Why Do Puppies Cry? Explaining the Blues


Congratulations, you welcomed home a puppy! With their boop-worthy nose and glimmering eyes, it seems like you’re off to the perfect start. Just like newborn babies, however, puppies have various wants, needs, and emotions, but they only have so many means to communicate with us. So, they cry, whimper, and whine until we learn how to give them what they need.

If you’re wondering “why is my puppy crying?” we break down the most common causes of the puppy blues. 


They Miss Their Mom


Puppies are new to the world, and in most cases, away from their litter for the first time. From birth to a few months old, whimpering is how puppies communicate with their mother. They are probably calling for her to come to them.

Not to mention, a big new place may be frightening to some pups. They develop personalities just like people, so if you notice the behavior of a skittish puppy, they may require some extra attention during bonding time. Be patient; as your pup spends time with you, they will grow out of this behavior.


They Need Some Attention


Puppy on couch

With an instinctual desire for companionship, your puppy may cry because they are lonely. Whether they have spent time in the crate or you were away working for the day, your little furry friend is telling you they require attention. It is important to provide your puppy plenty of cuddles and playtime to strengthen your bond—especially within those first few weeks.


They Can Use an Activity


If you’re still wondering, “why do puppies cry,” the answer may be related to boredom. Lots of pent-up energy could mean your puppy is restless and looking to play! They require both mental and physical stimulation as they grow and adapt to their environment.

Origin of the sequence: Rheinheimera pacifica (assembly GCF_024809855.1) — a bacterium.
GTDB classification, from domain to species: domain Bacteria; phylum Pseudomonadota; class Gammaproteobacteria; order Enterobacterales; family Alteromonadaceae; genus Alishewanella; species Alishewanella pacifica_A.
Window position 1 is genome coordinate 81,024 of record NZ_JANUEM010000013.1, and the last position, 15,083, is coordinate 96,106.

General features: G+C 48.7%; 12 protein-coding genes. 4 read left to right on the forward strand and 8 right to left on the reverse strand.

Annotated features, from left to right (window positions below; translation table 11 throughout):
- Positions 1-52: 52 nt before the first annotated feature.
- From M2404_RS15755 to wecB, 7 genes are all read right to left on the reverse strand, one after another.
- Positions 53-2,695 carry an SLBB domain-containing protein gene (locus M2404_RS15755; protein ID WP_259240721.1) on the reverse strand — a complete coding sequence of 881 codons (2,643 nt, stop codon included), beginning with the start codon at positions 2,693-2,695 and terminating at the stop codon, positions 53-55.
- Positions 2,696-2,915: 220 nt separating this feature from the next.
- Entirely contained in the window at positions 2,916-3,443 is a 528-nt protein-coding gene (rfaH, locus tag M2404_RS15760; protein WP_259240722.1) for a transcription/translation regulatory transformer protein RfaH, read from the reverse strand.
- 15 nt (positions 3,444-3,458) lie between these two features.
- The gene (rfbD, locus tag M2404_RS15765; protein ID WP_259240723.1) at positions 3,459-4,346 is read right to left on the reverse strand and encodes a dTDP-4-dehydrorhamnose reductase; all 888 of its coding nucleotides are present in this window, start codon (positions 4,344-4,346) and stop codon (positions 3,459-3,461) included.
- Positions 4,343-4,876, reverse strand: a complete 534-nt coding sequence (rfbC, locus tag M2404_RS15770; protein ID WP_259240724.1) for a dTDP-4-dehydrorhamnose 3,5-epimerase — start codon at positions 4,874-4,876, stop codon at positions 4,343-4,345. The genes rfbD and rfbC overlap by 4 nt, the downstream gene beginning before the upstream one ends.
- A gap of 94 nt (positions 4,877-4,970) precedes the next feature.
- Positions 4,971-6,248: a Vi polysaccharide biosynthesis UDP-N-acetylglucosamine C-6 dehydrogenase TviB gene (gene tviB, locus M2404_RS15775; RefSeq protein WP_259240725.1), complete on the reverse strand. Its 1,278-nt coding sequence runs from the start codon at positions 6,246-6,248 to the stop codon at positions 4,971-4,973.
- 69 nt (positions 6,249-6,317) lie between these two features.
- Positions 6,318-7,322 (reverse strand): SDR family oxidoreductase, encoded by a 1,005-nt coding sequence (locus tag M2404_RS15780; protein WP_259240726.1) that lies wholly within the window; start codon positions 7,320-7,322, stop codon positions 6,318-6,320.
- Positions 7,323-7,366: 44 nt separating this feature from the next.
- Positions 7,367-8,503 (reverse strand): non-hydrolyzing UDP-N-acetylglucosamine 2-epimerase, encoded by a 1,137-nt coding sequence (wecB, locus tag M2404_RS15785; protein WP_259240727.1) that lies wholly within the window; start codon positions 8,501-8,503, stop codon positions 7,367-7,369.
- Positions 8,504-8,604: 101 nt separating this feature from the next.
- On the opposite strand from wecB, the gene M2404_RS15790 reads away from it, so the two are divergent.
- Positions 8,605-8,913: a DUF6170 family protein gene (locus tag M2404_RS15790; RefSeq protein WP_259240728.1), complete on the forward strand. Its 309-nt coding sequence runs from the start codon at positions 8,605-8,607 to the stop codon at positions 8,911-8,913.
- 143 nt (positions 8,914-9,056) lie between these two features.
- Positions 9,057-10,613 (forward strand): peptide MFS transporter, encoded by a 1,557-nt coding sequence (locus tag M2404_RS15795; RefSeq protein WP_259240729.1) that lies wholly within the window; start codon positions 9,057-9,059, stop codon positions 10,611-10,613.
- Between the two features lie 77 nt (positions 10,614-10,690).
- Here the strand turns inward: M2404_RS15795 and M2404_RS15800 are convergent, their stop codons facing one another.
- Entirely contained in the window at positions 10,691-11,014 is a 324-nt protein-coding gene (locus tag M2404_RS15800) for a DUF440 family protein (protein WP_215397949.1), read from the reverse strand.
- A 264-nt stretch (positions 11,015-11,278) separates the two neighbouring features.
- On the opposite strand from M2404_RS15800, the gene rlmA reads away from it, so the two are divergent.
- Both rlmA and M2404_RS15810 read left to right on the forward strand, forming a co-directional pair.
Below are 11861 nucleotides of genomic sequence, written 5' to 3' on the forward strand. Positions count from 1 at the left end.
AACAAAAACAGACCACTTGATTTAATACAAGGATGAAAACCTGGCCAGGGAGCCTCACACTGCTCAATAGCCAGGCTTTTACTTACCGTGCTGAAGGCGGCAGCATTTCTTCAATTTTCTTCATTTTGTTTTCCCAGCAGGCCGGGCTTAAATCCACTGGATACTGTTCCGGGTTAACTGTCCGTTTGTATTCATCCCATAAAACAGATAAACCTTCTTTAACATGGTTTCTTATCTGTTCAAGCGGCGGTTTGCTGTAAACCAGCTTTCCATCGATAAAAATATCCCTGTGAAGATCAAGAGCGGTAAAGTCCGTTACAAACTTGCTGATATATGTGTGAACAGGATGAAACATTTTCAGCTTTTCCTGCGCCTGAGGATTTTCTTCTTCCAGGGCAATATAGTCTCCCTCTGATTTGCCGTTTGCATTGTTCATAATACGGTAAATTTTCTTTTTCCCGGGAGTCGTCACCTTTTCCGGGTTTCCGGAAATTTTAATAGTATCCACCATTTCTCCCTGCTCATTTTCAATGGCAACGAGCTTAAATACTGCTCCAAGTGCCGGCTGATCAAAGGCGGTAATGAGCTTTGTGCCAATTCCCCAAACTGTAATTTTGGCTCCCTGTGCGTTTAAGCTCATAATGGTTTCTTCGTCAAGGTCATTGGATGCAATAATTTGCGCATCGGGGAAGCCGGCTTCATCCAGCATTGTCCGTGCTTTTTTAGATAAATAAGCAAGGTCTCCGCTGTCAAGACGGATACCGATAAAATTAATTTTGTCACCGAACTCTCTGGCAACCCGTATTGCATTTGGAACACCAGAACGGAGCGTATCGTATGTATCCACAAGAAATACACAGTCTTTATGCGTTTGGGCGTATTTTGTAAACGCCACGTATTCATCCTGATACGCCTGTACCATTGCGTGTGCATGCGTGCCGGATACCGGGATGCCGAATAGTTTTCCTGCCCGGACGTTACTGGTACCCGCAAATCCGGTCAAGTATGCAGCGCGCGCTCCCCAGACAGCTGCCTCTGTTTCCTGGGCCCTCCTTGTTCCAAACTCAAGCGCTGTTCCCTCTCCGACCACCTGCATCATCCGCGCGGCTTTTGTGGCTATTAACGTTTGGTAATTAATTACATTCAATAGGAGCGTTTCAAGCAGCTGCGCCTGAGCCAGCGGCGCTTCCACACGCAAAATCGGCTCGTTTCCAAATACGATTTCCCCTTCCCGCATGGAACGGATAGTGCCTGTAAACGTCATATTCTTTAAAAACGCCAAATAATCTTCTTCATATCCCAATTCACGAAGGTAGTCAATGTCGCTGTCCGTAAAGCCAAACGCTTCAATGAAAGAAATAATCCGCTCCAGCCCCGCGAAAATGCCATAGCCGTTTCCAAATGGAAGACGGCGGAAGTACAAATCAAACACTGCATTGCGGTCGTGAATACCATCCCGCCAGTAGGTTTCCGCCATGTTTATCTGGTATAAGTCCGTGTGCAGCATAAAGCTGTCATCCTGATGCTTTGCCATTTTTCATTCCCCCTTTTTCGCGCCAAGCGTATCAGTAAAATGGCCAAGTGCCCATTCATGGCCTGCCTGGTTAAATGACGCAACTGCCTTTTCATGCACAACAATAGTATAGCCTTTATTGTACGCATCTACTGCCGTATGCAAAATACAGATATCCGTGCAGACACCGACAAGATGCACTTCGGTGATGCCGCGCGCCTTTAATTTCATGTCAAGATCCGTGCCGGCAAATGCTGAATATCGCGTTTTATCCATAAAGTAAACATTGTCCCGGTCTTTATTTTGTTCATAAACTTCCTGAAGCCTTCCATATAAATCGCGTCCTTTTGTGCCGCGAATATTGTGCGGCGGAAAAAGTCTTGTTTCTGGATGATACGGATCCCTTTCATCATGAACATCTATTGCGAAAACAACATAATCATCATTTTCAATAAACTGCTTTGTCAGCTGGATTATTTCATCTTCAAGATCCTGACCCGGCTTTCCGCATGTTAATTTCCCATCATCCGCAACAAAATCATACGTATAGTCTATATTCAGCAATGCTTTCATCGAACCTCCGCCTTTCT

Try playing games such as hide-and-seek with toys or treats to put your pup’s scavenging skills to the test. This will get them comfortable with different spaces in the house, reward them for using their strong senses, and give you an opportunity to showcase your pride when they succeed. 


They Are Still Getting Used to Their Crate


Puppy in crate

If you choose to crate train, be sure to remain steadfast in your goals when you hear them calling to be let out. Crate training for puppies is most successful when you have them in their space for only short intervals of time. If you console your puppy crying at night, they will grow accustomed to you responding to their whimpers and repeat this behavior. Stay strong; your sleep schedule will be grateful!

Keep in mind, however, that your puppy could also be whimpering because they need a potty break. Leaving them in the crate too long may lead to an accident, so be sure to take them out before you begin training and monitor how much food and water they consume.

If you’re looking for step-by-step instructions, check out our comprehensive guide to crate training


They Are Hungry


Some pet parents believe that crying is a sign of hunger, which could very well be the case if it’s near feeding time. Puppies grow rapidly, however, so try adjusting their feeding schedule with recommendations by your veterinarian. Overeating is best to be avoided, especially when puppies are young. 


They Don’t Feel Well


Whimpers may be a sign that your puppy is in pain or not feeling well. While this is less common, it is important to study their mannerisms and actions that may seem out of the ordinary and use your better judgement. If you notice any drastic changes in their mood, energy, or appetite, it may be time to consult your veterinarian.


Put on a Happy Face!


If you are still wondering, “why is my puppy crying?” then they might simply be communicating with you in the only way they know how. Puppies require a great deal of attention and affection when you bring them home, and not every whimper or cry will have a clear explanation. Just remember that the puppy blues will subside the more they adjust to their new home.

➔ RELATED: Puppy Prep: Planning for Your New Furry Family Member